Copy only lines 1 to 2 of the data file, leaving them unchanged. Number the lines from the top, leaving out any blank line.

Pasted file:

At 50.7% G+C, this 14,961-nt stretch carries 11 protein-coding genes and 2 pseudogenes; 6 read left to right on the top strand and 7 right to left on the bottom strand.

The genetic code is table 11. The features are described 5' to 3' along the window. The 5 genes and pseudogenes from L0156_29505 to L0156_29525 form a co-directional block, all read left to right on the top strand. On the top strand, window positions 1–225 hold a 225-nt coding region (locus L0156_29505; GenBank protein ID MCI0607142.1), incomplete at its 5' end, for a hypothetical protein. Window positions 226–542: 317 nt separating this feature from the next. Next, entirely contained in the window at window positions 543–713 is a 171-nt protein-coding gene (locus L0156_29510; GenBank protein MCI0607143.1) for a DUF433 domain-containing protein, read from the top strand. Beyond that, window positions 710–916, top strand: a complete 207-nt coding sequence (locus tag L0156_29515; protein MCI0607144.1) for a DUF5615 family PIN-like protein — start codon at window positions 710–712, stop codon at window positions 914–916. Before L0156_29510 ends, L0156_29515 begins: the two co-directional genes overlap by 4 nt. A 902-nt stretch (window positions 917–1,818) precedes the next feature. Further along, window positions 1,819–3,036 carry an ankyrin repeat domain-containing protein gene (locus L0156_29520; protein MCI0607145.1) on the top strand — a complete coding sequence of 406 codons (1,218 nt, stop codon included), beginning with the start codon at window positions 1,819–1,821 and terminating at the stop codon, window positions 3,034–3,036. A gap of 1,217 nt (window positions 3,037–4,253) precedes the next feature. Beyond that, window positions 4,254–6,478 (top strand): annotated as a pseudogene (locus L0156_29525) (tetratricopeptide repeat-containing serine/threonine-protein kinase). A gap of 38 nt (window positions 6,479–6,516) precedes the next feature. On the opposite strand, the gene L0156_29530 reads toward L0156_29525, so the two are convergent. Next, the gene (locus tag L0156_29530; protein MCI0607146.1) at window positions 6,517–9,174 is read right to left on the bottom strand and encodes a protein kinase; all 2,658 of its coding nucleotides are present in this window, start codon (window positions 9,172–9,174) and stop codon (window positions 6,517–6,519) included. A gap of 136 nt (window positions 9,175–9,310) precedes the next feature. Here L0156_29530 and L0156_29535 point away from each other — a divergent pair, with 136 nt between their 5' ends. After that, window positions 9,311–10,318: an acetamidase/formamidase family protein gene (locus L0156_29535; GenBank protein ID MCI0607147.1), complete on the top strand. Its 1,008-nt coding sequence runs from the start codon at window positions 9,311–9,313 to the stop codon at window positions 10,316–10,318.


At 50.7% G+C, this 14,961-nt stretch carries 11 protein-coding genes and 2 pseudogenes; 6 read left to right on the top strand and 7 right to left on the bottom strand.

The genetic code is table 11. The features are described 5' to 3' along the window. The 5 genes and pseudogenes from L0156_29505 to L0156_29525 form a co-directional block, all read left to right on the top strand. On the top strand, window positions 1–225 hold a 225-nt coding region (locus L0156_29505; GenBank protein ID MCI0607142.1), incomplete at its 5' end, for a hypothetical protein. Window positions 226–542: 317 nt separating this feature from the next. Next, entirely contained in the window at window positions 543–713 is a 171-nt protein-coding gene (locus L0156_29510; GenBank protein MCI0607143.1) for a DUF433 domain-containing protein, read from the top strand. Beyond that, window positions 710–916, top strand: a complete 207-nt coding sequence (locus tag L0156_29515; protein MCI0607144.1) for a DUF5615 family PIN-like protein — start codon at window positions 710–712, stop codon at window positions 914–916. Before L0156_29510 ends, L0156_29515 begins: the two co-directional genes overlap by 4 nt. A 902-nt stretch (window positions 917–1,818) precedes the next feature. Further along, window positions 1,819–3,036 carry an ankyrin repeat domain-containing protein gene (locus L0156_29520; protein MCI0607145.1) on the top strand — a complete coding sequence of 406 codons (1,218 nt, stop codon included), beginning with the start codon at window positions 1,819–1,821 and terminating at the stop codon, window positions 3,034–3,036. A gap of 1,217 nt (window positions 3,037–4,253) precedes the next feature. Beyond that, window positions 4,254–6,478 (top strand): annotated as a pseudogene (locus L0156_29525) (tetratricopeptide repeat-containing serine/threonine-protein kinase). A gap of 38 nt (window positions 6,479–6,516) precedes the next feature. On the opposite strand, the gene L0156_29530 reads toward L0156_29525, so the two are convergent. Next, the gene (locus tag L0156_29530; protein MCI0607146.1) at window positions 6,517–9,174 is read right to left on the bottom strand and encodes a protein kinase; all 2,658 of its coding nucleotides are present in this window, start codon (window positions 9,172–9,174) and stop codon (window positions 6,517–6,519) included. A gap of 136 nt (window positions 9,175–9,310) precedes the next feature. Here L0156_29530 and L0156_29535 point away from each other — a divergent pair, with 136 nt between their 5' ends. After that, window positions 9,311–10,318: an acetamidase/formamidase family protein gene (locus L0156_29535; GenBank protein ID MCI0607147.1), complete on the top strand. Its 1,008-nt coding sequence runs from the start codon at window positions 9,311–9,313 to the stop codon at window positions 10,316–10,318.